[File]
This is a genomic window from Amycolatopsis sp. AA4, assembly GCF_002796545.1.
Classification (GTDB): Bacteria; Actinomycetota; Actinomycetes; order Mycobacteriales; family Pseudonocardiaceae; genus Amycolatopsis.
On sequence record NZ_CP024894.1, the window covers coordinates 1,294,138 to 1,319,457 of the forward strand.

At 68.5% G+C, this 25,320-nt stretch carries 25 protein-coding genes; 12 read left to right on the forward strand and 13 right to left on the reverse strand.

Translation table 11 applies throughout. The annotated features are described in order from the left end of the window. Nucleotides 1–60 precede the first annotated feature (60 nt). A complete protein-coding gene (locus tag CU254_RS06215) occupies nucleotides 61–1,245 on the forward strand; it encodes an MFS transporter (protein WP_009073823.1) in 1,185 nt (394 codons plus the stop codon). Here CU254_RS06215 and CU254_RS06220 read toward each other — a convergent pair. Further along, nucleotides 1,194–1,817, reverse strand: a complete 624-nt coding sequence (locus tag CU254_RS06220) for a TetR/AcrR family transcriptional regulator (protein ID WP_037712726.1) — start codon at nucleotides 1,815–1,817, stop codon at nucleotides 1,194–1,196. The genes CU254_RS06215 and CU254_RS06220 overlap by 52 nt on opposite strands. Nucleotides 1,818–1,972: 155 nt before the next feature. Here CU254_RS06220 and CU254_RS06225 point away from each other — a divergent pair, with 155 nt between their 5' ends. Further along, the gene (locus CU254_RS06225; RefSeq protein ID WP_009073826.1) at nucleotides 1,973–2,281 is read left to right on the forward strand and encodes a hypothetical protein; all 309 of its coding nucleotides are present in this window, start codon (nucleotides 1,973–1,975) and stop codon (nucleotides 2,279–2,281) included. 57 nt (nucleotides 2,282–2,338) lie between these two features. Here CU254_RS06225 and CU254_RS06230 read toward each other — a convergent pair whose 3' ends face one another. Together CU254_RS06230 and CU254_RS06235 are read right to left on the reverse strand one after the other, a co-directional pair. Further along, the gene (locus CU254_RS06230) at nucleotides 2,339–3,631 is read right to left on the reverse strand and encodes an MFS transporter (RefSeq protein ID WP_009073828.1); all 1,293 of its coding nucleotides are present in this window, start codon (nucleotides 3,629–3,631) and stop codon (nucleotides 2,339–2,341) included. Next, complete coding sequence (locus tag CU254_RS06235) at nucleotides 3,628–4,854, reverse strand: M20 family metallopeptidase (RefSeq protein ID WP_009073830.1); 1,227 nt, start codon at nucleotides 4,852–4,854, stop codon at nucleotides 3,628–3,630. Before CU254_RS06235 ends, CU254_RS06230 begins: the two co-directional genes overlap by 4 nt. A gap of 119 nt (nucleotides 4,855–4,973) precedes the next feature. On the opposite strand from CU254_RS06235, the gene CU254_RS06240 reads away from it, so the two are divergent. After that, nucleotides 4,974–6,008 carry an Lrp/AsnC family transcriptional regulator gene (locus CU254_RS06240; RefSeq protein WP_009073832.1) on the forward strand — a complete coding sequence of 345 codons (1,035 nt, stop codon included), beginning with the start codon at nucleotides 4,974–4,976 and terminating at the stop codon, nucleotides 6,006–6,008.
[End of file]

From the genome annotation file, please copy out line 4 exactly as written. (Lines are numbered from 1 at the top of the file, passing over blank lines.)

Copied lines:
At 68.5% G+C, this 25,320-nt stretch carries 25 protein-coding genes; 12 read left to right on the forward strand and 13 right to left on the reverse strand.